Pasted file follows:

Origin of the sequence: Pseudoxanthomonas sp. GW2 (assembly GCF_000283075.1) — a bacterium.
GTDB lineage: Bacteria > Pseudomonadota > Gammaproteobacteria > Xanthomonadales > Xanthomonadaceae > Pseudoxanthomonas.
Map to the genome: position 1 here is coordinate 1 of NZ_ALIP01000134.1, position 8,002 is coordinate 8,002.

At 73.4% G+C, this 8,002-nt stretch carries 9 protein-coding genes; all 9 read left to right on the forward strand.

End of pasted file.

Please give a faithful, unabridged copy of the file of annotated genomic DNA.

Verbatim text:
Origin of the sequence: Pseudoxanthomonas sp. GW2 (assembly GCF_000283075.1) — a bacterium.
GTDB lineage: Bacteria > Pseudomonadota > Gammaproteobacteria > Xanthomonadales > Xanthomonadaceae > Pseudoxanthomonas.
Map to the genome: position 1 here is coordinate 1 of NZ_ALIP01000134.1, position 8,002 is coordinate 8,002.

At 73.4% G+C, this 8,002-nt stretch carries 9 protein-coding genes; all 9 read left to right on the forward strand.